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  • Writer's pictureRick Traugott

Six Weeks to Be Better Before the Hockey Season Starts

Give or take, we are about six weeks from Labour Day (September 4). Traditionally, I have always considered that to be the start of hockey season (although I know many teams will begin in mid to late August to get a jump on things). That means, as coaches, we have just over a month to be better at what we do. In other words, find ways that we might do things differently, add to what we already do or simply look at things in a different light. At the core of growing as a coach, we need to be “lifelong learners”. We need to be flexible, open to new ideas, trusting of those around us and conscious of when important ideas are in front of us.

Personally, I have been working to learn how to do some advanced video editing with Adobe Premier and After Effects. It’s amazing what you can learn on YouTube! Two things I wanted to be better at was adding in slow motion effects in highlight videos and creating some nifty hockey related graphics for video intros. It has been a great week learning about these things and I know I will be taking some new skills to camp with me in August.

That said, what are you doing to be better when the season starts? I write quite a bit about professional development - going to conferences, getting certifications - but these are “big ticket” items that often take planning and more time than most of us will have in the next six weeks. But here are some ideas that are feasible before the season starts that will make a difference, whether it be personal growth or season planning:

1) Find half a day when you can sit down with your entire staff and share with them your vision of how you want your team to be coached this season. Make sure everyone is on the same page and pulling in the same direction. We often feel this will just happen on its own come the start of the season but often, there are mixed messages and occasionally confusion. Be clear with your staff what to expect and it will signal to your team that there has been preparation done before the season has started.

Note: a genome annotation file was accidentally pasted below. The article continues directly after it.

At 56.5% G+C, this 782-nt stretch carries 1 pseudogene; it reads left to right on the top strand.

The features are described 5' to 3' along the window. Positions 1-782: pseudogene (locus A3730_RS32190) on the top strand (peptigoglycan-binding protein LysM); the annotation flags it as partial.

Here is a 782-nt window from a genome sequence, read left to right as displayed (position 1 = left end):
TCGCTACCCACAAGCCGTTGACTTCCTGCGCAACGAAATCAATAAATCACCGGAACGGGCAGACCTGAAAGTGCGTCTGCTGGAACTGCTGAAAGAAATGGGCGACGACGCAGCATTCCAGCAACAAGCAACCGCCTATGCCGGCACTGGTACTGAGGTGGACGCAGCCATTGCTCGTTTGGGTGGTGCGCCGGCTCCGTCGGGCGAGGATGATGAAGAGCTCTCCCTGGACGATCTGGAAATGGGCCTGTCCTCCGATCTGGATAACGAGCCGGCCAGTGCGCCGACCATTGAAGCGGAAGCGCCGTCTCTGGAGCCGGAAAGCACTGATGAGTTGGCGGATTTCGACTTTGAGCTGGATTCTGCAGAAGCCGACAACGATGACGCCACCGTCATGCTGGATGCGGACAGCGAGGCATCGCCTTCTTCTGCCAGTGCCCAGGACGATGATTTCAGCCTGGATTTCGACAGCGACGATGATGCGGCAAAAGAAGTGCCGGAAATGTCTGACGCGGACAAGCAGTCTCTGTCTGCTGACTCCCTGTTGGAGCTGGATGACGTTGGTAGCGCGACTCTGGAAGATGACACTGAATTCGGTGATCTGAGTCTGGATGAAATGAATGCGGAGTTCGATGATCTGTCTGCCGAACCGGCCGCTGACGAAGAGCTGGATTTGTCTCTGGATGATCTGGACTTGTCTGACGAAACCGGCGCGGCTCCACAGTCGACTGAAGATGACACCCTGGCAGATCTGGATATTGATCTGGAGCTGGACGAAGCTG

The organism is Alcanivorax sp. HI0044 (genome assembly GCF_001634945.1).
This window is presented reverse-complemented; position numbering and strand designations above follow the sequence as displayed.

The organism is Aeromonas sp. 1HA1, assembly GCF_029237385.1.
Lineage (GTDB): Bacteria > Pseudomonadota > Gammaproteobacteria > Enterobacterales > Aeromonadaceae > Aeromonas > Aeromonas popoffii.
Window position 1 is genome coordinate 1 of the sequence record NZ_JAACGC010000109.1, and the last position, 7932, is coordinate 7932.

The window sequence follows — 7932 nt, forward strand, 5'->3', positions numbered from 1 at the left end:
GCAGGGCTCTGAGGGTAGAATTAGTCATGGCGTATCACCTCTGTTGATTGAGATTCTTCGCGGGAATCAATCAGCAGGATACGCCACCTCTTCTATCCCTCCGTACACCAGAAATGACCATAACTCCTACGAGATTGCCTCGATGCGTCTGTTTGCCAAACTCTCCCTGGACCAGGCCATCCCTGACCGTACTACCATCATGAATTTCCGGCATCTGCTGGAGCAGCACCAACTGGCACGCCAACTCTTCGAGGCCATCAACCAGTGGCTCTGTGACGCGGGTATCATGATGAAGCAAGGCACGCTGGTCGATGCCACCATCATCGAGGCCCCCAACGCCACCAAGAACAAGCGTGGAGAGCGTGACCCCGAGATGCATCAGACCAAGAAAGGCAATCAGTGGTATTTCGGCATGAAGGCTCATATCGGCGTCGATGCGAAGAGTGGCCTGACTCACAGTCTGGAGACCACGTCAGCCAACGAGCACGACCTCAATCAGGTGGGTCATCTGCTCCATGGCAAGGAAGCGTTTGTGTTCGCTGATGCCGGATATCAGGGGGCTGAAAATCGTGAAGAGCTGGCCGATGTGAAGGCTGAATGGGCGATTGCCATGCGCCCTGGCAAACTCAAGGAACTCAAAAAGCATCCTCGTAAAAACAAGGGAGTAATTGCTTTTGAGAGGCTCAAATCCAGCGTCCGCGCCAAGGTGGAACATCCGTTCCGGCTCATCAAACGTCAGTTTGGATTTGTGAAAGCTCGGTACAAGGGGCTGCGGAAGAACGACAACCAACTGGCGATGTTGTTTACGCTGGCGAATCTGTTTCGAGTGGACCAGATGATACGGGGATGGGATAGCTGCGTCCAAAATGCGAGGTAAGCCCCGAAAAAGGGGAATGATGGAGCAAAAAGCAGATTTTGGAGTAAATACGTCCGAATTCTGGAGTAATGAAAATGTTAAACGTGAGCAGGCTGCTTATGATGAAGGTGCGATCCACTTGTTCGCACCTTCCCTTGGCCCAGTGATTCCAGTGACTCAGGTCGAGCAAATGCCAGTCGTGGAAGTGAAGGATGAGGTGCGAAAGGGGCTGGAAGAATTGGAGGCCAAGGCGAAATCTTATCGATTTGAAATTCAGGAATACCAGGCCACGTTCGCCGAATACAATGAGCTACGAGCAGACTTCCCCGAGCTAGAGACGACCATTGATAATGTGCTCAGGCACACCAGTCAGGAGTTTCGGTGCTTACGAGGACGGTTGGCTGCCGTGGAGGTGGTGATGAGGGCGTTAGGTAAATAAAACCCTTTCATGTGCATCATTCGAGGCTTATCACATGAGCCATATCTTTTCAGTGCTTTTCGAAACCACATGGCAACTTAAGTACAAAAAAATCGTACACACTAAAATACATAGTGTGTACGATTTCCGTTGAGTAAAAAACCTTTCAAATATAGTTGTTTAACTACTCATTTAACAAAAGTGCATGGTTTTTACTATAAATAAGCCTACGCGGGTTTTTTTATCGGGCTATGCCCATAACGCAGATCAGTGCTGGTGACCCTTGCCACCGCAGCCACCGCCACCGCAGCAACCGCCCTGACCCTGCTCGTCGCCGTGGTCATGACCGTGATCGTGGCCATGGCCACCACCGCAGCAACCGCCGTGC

2) Read a book! It doesn’t have to be a book on hockey, but read it with “hockey coaching glasses” on. It might be a book on business leadership, coaching basketball, running a marathon, World War 2, a biography, Generation Z’ers, or…maybe just a good hockey book. Undoubtedly you will get something out of it. I always keep a pencil to underline things that I read that really resonate with me and dog-ear the corner of the page.

3) Book two experts to come in and work with your team in September. It might be someone to speak about nutrition, sleep, off-ice training or mental skills. Maybe book a coach to come in and run a practice for you. Give them something specific to work on and let them go with it. It will be tempting to bring in someone who teaches skills - skating, shooting - but, players will find it much more interesting if you bring in someone who teaches something more advanced in the scope of individual or team tactics. Make it an exciting event for the team to have a guest come and work with them.

4) Plan three practices that can be used at any time during the season when you just don’t have time to plan practice on a given day. The practices can be skill based, high tempo, with small area games, a goalie specific drill and some aerobic work. If you have one of those crazy days where there is simply no time to even think hockey, don’t’ just wing it, these practices are in your back pocket.

5) Schedule one fun thing to do each month through to Christmas time. Here are a few suggestions:

  • going to a pro game

  • paint-balling

  • special team dinner

  • rock climbing

  • cooking class

  • bowling

  • go-cart racing

  • board game tournament

  • climb a small mountain (geography dependent)

  • axe throwing (age dependent)

You get the idea. Put these events right on the team calendar and make sure all players know these are not optional.

6) Invite someone who knows more about hockey than you to coffee or lunch. Pick their brains. Ask what they think of your ideas. Ask them questions about how they overcame the obstacles that you are looking at for the upcoming season.

Six more weeks! Find ways to be a better coach in that time and things that will improve your team - both on the ice and off.

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